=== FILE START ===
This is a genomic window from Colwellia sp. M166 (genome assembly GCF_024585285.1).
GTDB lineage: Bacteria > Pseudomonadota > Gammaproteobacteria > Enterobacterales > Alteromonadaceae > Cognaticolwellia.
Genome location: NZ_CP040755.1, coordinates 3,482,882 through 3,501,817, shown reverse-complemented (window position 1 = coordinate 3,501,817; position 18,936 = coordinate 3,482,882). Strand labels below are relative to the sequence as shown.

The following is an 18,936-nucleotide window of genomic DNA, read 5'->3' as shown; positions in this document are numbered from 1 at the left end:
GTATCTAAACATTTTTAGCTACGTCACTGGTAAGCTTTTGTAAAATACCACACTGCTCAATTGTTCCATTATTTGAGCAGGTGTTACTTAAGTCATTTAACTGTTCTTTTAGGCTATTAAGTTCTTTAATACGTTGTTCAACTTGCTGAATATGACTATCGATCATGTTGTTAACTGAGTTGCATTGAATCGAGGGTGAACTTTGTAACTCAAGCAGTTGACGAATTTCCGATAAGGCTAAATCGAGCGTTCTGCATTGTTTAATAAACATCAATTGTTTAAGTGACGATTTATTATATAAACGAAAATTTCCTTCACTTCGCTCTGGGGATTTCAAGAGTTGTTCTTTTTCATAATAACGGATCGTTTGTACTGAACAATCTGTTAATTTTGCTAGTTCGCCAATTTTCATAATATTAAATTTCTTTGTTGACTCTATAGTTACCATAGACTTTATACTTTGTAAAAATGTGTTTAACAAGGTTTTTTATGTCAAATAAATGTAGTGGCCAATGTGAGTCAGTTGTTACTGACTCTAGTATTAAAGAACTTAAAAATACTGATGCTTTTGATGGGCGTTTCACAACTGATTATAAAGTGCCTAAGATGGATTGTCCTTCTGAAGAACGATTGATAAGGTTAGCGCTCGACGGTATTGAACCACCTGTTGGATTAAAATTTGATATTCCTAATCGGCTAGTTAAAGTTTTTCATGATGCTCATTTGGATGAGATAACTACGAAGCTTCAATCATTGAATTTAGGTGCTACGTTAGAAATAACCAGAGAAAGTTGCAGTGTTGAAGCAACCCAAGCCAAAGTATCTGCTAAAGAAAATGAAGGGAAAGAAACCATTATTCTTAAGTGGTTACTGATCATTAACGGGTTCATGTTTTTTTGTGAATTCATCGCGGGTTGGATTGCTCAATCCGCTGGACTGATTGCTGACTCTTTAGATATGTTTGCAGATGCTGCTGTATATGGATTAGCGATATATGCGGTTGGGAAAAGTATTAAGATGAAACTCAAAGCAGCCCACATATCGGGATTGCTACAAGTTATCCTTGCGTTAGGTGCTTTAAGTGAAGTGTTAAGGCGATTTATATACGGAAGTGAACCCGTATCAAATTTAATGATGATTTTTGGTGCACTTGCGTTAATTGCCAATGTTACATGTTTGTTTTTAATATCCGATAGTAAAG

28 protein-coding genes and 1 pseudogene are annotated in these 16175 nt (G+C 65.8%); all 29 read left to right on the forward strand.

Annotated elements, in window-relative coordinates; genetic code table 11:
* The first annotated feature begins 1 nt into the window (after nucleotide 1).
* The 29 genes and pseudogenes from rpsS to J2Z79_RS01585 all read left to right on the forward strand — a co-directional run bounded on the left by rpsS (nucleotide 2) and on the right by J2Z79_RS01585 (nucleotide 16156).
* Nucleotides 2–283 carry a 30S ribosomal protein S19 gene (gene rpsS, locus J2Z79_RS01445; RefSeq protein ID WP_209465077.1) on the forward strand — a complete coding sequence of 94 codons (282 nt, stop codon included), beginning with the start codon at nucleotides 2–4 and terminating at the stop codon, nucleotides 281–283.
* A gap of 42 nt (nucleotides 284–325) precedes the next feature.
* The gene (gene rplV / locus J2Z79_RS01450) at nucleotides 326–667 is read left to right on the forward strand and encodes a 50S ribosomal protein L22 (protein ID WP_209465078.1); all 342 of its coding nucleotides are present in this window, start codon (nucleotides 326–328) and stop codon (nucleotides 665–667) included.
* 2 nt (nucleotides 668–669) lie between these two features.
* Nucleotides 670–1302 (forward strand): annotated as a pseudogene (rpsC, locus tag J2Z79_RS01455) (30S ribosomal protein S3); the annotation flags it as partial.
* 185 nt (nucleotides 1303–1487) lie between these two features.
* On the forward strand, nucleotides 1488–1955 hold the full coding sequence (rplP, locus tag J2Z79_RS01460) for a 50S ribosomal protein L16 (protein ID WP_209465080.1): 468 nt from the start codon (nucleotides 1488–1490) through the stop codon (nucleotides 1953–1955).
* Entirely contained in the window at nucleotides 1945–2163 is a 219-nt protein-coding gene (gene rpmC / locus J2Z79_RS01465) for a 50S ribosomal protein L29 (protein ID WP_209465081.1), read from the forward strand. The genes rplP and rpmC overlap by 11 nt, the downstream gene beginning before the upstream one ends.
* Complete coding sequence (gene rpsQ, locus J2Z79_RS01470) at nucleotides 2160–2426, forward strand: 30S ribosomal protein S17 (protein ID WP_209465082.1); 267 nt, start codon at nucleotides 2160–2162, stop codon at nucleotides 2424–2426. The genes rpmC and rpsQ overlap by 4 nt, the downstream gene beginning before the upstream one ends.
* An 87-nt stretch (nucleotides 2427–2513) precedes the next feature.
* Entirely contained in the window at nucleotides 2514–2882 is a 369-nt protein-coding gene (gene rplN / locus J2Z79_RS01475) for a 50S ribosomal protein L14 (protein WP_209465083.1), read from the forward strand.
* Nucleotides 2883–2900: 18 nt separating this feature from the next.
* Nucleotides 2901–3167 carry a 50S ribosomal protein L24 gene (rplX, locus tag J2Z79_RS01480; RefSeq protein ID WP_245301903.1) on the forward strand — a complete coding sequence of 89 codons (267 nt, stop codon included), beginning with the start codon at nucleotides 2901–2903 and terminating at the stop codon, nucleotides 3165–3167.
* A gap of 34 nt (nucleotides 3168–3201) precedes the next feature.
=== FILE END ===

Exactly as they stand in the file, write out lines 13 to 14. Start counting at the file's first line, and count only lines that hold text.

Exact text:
* 2 nt (nucleotides 668–669) lie between these two features.
* Nucleotides 670–1302 (forward strand): annotated as a pseudogene (rpsC, locus tag J2Z79_RS01455) (30S ribosomal protein S3); the annotation flags it as partial.